Among The Centenarians

Hawai‘i is home to more 100-year-olds per capita than any other state. Researchers are learning why.


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The issue of the elderly comes up often in the Islands, where, out of the population of 1.2 million, 263,000 people are over age 60. For every 100,000 people living in Hawai'i, 20 live to be more than 100 years of age; on the Mainland, only 10 people out of 100,000 live to such an advanced age. Hawai'i is home to the greatest number of centenarians per capita–about 300 in all–in the United States. (Our distinction as the capital of centenarians was reaffirmed last year, when a Honolulu resident passed away at the age of 112.)

The four generations in this family include, from left: Brandi Moku (great-granddaughter, age 9), Paul Yoshimura (son, age 75), Noah Yoshimura (great-grandson, age 15), Ralph Yoshimura (age 101), and Wesley Yoshimura (grandson, age 52). photo: Olivier Koning

Some of the reasons given for Honolulu's extraordinary longevity rates are its congenial lifestyle, comfortable weather, clean air and large population of Okinawans. It is estimated that there are 50,000 Okinawans living here, or one-fourth of Hawai'i's Japanese population–203,000, according to the 2000 U.S. Census. (Although Okinawans consider themselves a distinct ethnicity among the Japanese-American population, the Census data makes no such distinction.)

Genes vs. lifestyle

Okinawan people hold the distinction of living longer than any other ethnic group on Earth. How much longer? As stated earlier, 10 people out of 100,000 in the United States live to be centenarians; in Japan, the number is 20. Among Okinawans, there are 50 centenarians still living out of every 100,000.

According to the latest Census data, of the 300 centenarians in Hawai'i, about one-third are Japanese. The rest are a mix of Chinese, Koreans, Filipinos and Caucasians. It is significant that, while Okinawans make up only 4 percent of Hawai'i's overall population, they represent 11 percent of the total number who live to be 100.

The predominance of Okinawans among the ranks of centenarians has driven the research of Dr. Bradley Willcox, chief investigator in geriatrics research at the Pacific Health Research Institute (PHRI), and a clinical assistant professor of geriatric medicine at the University of Hawai'i John A. Burns School of Medicine. Over the course of his 10-year career in geriatrics, Willcox has interviewed more than 750 centenarians.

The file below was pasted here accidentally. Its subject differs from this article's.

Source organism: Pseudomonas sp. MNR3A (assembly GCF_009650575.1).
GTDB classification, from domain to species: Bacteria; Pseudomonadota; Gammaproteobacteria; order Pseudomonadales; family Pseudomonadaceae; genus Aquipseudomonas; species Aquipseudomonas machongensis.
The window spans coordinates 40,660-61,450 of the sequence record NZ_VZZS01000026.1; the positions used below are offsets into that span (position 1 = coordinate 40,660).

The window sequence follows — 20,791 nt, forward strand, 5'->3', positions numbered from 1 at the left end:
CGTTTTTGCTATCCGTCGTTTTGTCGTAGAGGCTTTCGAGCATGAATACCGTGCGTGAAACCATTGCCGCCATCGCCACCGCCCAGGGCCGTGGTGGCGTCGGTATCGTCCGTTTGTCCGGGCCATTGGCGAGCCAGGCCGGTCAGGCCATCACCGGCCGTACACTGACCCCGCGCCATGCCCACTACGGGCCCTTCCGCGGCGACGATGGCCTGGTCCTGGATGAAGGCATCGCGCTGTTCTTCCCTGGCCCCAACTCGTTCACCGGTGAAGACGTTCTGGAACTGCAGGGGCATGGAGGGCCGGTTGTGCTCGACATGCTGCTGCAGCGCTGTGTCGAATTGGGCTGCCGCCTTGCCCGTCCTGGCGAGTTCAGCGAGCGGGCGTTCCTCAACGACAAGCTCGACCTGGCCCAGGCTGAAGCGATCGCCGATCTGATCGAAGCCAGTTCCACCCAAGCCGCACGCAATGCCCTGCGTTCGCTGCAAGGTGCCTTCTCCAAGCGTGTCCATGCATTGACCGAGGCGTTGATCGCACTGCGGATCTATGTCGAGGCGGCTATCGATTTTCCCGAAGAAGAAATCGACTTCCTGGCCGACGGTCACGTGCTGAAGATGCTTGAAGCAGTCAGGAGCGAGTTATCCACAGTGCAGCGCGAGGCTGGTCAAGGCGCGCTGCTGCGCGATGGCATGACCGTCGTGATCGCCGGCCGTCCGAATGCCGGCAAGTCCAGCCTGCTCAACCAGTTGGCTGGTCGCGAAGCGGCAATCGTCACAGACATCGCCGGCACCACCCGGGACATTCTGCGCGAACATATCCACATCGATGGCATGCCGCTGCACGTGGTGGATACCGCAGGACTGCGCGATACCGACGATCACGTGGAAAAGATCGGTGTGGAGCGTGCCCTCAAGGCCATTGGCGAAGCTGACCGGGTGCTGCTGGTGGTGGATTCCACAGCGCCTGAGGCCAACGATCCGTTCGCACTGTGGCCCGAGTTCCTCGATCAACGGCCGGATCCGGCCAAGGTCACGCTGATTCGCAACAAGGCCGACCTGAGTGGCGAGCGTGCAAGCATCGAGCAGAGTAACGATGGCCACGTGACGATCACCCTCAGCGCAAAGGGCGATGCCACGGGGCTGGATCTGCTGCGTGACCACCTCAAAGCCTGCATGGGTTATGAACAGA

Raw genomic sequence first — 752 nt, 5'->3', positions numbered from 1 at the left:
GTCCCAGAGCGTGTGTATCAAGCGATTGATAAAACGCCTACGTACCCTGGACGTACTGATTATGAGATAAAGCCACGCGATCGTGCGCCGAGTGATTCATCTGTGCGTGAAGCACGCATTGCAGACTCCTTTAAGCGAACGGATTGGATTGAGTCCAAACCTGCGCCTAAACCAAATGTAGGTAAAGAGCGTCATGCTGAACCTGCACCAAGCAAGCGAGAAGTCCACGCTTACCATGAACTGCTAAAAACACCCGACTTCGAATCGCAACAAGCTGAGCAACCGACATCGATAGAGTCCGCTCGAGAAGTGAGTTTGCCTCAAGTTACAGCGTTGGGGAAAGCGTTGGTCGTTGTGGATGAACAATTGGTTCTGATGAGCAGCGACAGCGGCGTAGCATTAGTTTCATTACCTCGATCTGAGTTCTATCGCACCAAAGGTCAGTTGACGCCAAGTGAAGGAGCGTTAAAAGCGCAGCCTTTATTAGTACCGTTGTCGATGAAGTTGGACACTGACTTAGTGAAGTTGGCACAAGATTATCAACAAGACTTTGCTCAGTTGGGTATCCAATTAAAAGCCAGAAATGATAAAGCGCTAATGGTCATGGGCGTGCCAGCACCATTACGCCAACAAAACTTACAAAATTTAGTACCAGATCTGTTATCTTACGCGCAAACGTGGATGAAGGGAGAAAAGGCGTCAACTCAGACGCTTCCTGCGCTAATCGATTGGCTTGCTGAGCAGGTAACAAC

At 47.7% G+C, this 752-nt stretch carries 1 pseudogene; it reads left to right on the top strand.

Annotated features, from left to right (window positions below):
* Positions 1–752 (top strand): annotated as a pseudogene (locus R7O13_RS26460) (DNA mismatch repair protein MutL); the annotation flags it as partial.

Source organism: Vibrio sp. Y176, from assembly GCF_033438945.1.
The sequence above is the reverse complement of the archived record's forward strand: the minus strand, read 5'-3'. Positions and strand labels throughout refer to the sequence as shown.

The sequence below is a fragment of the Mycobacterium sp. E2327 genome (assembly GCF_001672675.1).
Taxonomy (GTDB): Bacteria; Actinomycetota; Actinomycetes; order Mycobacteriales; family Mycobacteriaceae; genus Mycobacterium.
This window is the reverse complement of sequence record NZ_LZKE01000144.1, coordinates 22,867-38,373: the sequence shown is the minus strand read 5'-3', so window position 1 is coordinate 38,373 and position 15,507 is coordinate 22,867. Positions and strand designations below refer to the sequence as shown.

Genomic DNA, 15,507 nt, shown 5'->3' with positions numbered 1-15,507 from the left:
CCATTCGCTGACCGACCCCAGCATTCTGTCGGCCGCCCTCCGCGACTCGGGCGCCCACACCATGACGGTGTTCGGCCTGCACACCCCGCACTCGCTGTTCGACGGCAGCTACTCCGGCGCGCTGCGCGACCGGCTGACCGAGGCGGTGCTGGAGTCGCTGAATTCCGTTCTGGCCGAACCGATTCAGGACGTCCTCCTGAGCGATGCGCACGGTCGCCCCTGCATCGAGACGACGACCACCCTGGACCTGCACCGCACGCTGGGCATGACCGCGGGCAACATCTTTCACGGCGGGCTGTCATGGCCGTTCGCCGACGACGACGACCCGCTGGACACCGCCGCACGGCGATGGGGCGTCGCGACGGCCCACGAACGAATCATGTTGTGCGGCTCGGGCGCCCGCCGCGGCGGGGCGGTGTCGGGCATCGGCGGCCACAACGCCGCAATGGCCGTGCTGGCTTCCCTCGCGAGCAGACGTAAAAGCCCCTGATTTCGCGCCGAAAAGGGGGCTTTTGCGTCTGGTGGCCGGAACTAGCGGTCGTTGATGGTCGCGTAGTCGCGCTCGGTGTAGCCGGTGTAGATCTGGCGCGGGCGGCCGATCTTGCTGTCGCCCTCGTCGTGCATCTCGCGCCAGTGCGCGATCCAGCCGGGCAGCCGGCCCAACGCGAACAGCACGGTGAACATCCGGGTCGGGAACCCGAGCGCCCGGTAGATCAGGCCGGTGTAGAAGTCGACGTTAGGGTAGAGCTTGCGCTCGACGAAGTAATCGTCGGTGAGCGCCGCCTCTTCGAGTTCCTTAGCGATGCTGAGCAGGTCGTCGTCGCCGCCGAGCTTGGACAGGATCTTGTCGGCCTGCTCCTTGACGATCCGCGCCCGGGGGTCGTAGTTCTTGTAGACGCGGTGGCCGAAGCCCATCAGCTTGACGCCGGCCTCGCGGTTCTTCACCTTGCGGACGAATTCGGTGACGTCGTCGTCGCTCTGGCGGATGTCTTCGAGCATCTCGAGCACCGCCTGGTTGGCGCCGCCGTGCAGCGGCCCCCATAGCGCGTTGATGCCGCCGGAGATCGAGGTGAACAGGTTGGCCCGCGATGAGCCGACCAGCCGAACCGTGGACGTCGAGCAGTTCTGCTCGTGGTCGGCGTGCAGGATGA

"There have been articles written that say the longest living people come from remote places in the Atlas Mountains. But that's a bunch of hooey. If you check closely, the people they are talking about don't have birth certificates to prove their age. The people who live the longest–with the birth certificates to prove it–come from Okinawa, and a lot of them are in Hawai'i," says Willcox. "During the Okinawan New Year, I can walk through the crowd and just ask if anyone has a 100-year-old living with them and I am certain that I will get at least five or six who do." While interviewing one family in Okinawa, Willcox discovered that there were three centenarians living in the home.

Dr. Bradley Willcox has been studying geriatrics and researching centenarians in Hawai'i and in Japan. photo: Monte Costa

Lessons for living

The PHRI has been conducting a study of ethnic Japanese men in Honolulu for the past 40 years. In studying their lives and deaths, Willcox has discovered that Japanese-Americans, who lived the longest, had lower blood sugar and better cholesterol levels, and weighed less than shorter-lived people within the study. The study also revealed that Japanese-American men suffered significantly less than their Western counterparts from heart attacks, strokes and cancer. Part of this is due to favorable genes and lots of exercise, but there are also other factors.

Okinawans consume sweet potatoes, which contribute to lower blood sugar levels than rice or other starches. Willcox also notes that they traditionally eat very little fat and tend to cook their food in water rather than oil. They also eat small portions, and lowered caloric intake has been associated with a longer life span. "If you feed an animal one-third less, he will live one-third longer," says Willcox. This may also be true of humans.